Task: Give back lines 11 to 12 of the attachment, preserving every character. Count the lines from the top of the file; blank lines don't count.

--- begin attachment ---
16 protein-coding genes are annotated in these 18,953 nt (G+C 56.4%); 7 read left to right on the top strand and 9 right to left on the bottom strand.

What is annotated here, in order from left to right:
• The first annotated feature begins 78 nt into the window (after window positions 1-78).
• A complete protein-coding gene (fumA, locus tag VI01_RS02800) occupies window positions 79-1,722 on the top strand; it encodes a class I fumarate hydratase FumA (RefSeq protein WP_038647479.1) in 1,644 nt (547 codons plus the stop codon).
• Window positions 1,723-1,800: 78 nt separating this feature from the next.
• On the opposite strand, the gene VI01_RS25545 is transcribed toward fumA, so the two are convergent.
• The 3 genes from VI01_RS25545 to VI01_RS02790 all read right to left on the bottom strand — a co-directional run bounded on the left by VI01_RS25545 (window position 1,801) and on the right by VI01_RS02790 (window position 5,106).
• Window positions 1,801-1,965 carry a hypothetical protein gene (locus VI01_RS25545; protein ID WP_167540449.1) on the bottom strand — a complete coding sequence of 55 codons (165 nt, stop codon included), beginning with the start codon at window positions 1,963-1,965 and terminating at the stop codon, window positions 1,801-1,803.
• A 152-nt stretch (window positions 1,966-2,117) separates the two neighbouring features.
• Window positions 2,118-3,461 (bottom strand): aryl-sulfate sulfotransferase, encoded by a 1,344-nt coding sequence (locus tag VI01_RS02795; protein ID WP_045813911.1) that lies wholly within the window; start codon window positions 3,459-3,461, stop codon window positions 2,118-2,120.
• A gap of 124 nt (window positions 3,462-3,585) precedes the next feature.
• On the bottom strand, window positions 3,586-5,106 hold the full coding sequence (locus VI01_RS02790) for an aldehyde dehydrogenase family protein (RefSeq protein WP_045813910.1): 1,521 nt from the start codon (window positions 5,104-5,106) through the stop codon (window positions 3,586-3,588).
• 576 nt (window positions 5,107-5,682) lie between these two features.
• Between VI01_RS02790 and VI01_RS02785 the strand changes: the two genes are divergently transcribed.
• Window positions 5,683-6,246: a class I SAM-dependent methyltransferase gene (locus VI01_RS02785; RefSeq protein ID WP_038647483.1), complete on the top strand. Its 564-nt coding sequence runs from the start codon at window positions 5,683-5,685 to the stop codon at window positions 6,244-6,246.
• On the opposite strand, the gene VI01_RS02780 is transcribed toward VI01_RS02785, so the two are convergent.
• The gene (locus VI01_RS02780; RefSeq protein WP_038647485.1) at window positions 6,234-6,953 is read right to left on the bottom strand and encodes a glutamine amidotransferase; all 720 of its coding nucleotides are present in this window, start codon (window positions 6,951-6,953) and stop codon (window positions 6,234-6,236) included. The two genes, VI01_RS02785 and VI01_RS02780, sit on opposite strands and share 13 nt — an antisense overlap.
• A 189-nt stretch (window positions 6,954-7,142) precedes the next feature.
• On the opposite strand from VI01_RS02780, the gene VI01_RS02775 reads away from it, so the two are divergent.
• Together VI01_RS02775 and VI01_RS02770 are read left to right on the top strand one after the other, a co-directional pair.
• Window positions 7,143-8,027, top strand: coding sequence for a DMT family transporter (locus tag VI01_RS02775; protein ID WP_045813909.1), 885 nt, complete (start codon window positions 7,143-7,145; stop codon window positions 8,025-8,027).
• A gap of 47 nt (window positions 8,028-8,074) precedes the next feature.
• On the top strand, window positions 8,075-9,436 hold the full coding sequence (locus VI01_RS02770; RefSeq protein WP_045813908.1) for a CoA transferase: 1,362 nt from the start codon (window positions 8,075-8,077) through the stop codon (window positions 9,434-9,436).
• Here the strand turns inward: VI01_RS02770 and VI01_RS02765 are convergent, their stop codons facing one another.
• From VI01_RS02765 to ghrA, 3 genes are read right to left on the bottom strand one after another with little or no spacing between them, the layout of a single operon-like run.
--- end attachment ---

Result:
• A gap of 124 nt (window positions 3,462-3,585) precedes the next feature.
• On the bottom strand, window positions 3,586-5,106 hold the full coding sequence (locus VI01_RS02790) for an aldehyde dehydrogenase family protein (RefSeq protein WP_045813910.1): 1,521 nt from the start codon (window positions 5,104-5,106) through the stop codon (window positions 3,586-3,588).